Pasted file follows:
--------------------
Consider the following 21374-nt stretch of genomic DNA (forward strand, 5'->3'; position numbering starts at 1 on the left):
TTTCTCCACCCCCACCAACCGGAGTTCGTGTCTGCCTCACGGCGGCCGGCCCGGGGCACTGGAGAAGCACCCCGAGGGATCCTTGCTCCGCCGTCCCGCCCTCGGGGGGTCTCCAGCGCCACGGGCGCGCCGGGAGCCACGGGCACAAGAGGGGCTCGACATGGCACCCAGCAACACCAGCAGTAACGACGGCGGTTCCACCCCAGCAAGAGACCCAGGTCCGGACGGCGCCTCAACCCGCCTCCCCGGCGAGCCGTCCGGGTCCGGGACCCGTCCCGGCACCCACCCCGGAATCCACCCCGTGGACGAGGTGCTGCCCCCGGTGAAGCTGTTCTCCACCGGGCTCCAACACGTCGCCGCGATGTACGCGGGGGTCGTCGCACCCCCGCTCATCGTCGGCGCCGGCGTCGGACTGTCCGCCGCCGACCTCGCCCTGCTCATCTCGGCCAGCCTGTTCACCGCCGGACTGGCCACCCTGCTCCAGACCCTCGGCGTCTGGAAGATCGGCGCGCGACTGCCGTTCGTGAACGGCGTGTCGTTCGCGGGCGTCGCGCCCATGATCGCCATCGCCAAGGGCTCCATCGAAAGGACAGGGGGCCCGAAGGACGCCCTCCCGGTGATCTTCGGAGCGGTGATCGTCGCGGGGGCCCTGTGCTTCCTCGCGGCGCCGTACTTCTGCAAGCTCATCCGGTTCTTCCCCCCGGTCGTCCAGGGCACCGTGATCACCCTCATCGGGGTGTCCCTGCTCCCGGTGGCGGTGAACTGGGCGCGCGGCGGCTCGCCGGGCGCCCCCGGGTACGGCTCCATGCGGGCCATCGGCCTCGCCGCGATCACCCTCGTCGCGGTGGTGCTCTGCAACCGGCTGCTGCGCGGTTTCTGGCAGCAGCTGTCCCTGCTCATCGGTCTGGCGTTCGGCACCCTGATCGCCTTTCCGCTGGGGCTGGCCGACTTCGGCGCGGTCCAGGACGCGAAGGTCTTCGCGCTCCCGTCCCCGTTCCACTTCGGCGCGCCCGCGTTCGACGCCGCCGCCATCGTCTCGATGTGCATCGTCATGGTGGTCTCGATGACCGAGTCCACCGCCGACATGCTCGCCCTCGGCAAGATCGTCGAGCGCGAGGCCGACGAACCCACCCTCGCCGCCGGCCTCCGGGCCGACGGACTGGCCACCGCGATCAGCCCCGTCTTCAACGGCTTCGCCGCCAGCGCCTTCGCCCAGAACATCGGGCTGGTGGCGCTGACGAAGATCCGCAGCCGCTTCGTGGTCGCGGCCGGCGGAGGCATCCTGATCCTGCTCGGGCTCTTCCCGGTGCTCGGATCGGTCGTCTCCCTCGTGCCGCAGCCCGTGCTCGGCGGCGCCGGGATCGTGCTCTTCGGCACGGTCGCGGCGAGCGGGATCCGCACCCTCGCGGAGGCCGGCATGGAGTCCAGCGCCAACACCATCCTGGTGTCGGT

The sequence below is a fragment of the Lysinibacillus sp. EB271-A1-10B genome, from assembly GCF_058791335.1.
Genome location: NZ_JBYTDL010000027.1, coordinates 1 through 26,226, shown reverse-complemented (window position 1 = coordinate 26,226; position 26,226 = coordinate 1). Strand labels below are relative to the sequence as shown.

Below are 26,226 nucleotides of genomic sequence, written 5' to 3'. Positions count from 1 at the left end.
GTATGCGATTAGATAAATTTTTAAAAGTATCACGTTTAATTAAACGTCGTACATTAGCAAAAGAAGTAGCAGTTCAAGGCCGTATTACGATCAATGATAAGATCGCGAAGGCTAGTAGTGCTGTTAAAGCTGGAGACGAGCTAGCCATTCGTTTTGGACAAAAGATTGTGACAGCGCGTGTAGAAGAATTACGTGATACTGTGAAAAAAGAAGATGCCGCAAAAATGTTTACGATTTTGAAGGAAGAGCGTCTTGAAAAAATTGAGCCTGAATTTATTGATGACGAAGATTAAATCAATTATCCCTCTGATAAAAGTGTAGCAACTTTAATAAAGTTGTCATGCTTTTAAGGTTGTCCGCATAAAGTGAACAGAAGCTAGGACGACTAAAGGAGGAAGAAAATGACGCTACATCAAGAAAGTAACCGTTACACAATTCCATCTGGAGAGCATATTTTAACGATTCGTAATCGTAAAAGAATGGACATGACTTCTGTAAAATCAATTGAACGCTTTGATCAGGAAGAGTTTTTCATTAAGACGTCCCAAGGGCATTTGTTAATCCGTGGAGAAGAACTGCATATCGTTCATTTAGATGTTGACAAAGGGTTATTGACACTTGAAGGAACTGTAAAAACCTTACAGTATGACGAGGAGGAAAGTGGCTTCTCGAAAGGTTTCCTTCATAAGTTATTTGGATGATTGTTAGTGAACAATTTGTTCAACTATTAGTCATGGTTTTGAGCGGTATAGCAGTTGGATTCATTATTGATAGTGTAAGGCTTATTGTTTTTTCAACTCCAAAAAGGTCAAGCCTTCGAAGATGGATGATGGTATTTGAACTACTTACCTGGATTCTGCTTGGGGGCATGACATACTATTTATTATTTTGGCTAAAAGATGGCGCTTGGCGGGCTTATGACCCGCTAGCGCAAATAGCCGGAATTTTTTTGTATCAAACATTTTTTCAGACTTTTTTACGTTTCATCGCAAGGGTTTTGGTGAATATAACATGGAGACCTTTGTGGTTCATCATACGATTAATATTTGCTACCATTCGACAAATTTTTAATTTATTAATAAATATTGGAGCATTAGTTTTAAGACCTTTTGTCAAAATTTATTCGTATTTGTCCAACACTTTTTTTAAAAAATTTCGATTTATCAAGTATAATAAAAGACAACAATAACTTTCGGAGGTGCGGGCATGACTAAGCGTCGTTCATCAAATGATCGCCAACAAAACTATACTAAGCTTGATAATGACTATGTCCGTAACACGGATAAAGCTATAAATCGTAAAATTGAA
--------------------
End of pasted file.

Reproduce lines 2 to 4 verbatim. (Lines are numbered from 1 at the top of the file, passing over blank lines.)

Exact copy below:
TTTCTCCACCCCCACCAACCGGAGTTCGTGTCTGCCTCACGGCGGCCGGCCCGGGGCACTGGAGAAGCACCCCGAGGGATCCTTGCTCCGCCGTCCCGCCCTCGGGGGGTCTCCAGCGCCACGGGCGCGCCGGGAGCCACGGGCACAAGAGGGGCTCGACATGGCACCCAGCAACACCAGCAGTAACGACGGCGGTTCCACCCCAGCAAGAGACCCAGGTCCGGACGGCGCCTCAACCCGCCTCCCCGGCGAGCCGTCCGGGTCCGGGACCCGTCCCGGCACCCACCCCGGAATCCACCCCGTGGACGAGGTGCTGCCCCCGGTGAAGCTGTTCTCCACCGGGCTCCAACACGTCGCCGCGATGTACGCGGGGGTCGTCGCACCCCCGCTCATCGTCGGCGCCGGCGTCGGACTGTCCGCCGCCGACCTCGCCCTGCTCATCTCGGCCAGCCTGTTCACCGCCGGACTGGCCACCCTGCTCCAGACCCTCGGCGTCTGGAAGATCGGCGCGCGACTGCCGTTCGTGAACGGCGTGTCGTTCGCGGGCGTCGCGCCCATGATCGCCATCGCCAAGGGCTCCATCGAAAGGACAGGGGGCCCGAAGGACGCCCTCCCGGTGATCTTCGGAGCGGTGATCGTCGCGGGGGCCCTGTGCTTCCTCGCGGCGCCGTACTTCTGCAAGCTCATCCGGTTCTTCCCCCCGGTCGTCCAGGGCACCGTGATCACCCTCATCGGGGTGTCCCTGCTCCCGGTGGCGGTGAACTGGGCGCGCGGCGGCTCGCCGGGCGCCCCCGGGTACGGCTCCATGCGGGCCATCGGCCTCGCCGCGATCACCCTCGTCGCGGTGGTGCTCTGCAACCGGCTGCTGCGCGGTTTCTGGCAGCAGCTGTCCCTGCTCATCGGTCTGGCGTTCGGCACCCTGATCGCCTTTCCGCTGGGGCTGGCCGACTTCGGCGCGGTCCAGGACGCGAAGGTCTTCGCGCTCCCGTCCCCGTTCCACTTCGGCGCGCCCGCGTTCGACGCCGCCGCCATCGTCTCGATGTGCATCGTCATGGTGGTCTCGATGACCGAGTCCACCGCCGACATGCTCGCCCTCGGCAAGATCGTCGAGCGCGAGGCCGACGAACCCACCCTCGCCGCCGGCCTCCGGGCCGACGGACTGGCCACCGCGATCAGCCCCGTCTTCAACGGCTTCGCCGCCAGCGCCTTCGCCCAGAACATCGGGCTGGTGGCGCTGACGAAGATCCGCAGCCGCTTCGTGGTCGCGGCCGGCGGAGGCATCCTGATCCTGCTCGGGCTCTTCCCGGTGCTCGGATCGGTCGTCTCCCTCGTGCCGCAGCCCGTGCTCGGCGGCGCCGGGATCGTGCTCTTCGGCACGGTCGCGGCGAGCGGGATCCGCACCCTCGCGGAGGCCGGCATGGAGTCCAGCGCCAACACCATCCTGGTGTCGGT

The sequence below is a fragment of the Lysinibacillus sp. EB271-A1-10B genome, from assembly GCF_058791335.1.
Genome location: NZ_JBYTDL010000027.1, coordinates 1 through 26,226, shown reverse-complemented (window position 1 = coordinate 26,226; position 26,226 = coordinate 1). Strand labels below are relative to the sequence as shown.